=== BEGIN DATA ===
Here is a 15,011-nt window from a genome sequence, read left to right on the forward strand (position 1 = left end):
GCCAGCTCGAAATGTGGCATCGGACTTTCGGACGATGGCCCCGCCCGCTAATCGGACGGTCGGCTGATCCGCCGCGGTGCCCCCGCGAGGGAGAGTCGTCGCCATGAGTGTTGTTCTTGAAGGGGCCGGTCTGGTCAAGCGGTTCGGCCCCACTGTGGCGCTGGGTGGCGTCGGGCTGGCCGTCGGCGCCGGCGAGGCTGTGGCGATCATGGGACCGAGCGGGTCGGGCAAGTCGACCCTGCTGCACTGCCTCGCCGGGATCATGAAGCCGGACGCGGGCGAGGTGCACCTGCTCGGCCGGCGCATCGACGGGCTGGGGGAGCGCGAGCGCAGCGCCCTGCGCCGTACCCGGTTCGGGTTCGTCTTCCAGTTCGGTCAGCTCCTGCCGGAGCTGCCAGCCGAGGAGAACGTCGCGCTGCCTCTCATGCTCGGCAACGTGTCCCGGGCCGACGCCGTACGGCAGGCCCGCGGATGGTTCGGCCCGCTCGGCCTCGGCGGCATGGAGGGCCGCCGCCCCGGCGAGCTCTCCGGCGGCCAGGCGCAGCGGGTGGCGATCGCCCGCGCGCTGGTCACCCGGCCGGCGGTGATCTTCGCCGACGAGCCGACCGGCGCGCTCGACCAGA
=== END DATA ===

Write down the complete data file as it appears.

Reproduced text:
Here is a 15,011-nt window from a genome sequence, read left to right on the forward strand (position 1 = left end):
GCCAGCTCGAAATGTGGCATCGGACTTTCGGACGATGGCCCCGCCCGCTAATCGGACGGTCGGCTGATCCGCCGCGGTGCCCCCGCGAGGGAGAGTCGTCGCCATGAGTGTTGTTCTTGAAGGGGCCGGTCTGGTCAAGCGGTTCGGCCCCACTGTGGCGCTGGGTGGCGTCGGGCTGGCCGTCGGCGCCGGCGAGGCTGTGGCGATCATGGGACCGAGCGGGTCGGGCAAGTCGACCCTGCTGCACTGCCTCGCCGGGATCATGAAGCCGGACGCGGGCGAGGTGCACCTGCTCGGCCGGCGCATCGACGGGCTGGGGGAGCGCGAGCGCAGCGCCCTGCGCCGTACCCGGTTCGGGTTCGTCTTCCAGTTCGGTCAGCTCCTGCCGGAGCTGCCAGCCGAGGAGAACGTCGCGCTGCCTCTCATGCTCGGCAACGTGTCCCGGGCCGACGCCGTACGGCAGGCCCGCGGATGGTTCGGCCCGCTCGGCCTCGGCGGCATGGAGGGCCGCCGCCCCGGCGAGCTCTCCGGCGGCCAGGCGCAGCGGGTGGCGATCGCCCGCGCGCTGGTCACCCGGCCGGCGGTGATCTTCGCCGACGAGCCGACCGGCGCGCTCGACCAGA